The release of captive bred Peregrines to supplement dwindling or regionally extinct populations began just over a decade ago. In areas where Peregrines still nest, these young have sometimes been fostered to wild pairs to supplement natural production. In areas where no Peregrines were nesting, young have been cross-fostered to together species (Prairie Falcons or Gyrfalcons in North America), or more commonly, “hacked” from artificial nest sites. Hacking, the controlled release of young falcons form an artificial eyrie, was developed centuries ago by falconers as a means of building flight skills and strength prior to actual training. It has proved to be a viable reintroduction method as evidence of the success of the Peregrine restoration program in eastern United States.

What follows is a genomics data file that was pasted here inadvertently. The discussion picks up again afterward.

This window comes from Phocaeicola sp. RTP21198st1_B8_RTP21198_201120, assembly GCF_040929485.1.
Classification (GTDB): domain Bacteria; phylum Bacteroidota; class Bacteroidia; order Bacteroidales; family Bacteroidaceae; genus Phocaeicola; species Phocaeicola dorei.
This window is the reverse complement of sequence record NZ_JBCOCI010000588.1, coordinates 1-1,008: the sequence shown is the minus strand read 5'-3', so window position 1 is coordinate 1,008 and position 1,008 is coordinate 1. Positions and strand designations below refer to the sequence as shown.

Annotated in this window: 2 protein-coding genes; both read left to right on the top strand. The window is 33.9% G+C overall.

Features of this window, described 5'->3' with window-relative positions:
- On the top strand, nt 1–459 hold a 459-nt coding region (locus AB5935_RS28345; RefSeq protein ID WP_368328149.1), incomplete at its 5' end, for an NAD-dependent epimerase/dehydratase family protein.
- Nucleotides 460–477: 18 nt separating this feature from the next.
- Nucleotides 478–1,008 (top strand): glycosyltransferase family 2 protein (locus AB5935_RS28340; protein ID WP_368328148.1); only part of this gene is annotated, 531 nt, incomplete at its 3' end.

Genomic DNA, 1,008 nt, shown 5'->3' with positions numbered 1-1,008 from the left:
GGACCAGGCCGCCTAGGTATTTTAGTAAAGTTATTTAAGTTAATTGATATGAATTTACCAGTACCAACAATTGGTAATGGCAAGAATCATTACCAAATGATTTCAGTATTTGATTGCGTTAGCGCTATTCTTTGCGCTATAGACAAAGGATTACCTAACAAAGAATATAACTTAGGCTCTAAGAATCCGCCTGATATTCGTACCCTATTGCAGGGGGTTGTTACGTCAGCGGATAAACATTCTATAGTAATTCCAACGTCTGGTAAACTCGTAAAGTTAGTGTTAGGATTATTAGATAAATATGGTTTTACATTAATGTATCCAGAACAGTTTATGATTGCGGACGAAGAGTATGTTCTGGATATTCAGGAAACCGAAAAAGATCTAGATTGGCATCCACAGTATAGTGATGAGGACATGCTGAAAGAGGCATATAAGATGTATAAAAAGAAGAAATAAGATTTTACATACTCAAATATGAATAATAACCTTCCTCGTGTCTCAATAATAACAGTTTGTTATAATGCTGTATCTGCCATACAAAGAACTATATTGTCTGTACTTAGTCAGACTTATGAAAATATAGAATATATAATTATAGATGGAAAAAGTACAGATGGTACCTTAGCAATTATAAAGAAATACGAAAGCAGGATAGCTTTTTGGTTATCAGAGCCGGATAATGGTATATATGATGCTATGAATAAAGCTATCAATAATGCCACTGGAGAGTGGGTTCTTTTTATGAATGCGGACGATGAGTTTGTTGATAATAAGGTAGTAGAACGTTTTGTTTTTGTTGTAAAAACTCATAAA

Hack site attendants fulfill the rolls of surrogate parents, by providing food prior to the release and for several weeks after the Peregrines fledge. The ability of human to protect and teach newly fledged falcons is severely limited, however, in comparison to an adult pair of falcons. Mortality of hacked Peregrines both during the hack period and during their first year of independence is normally as high if not higher than that of naturally fledged young. The majority of losses during hacking can be attributed to young not orienting to the hack site and drifting way prior to developing hunting skills, and also to direct losses from predation, primarily by Great Horned Owls.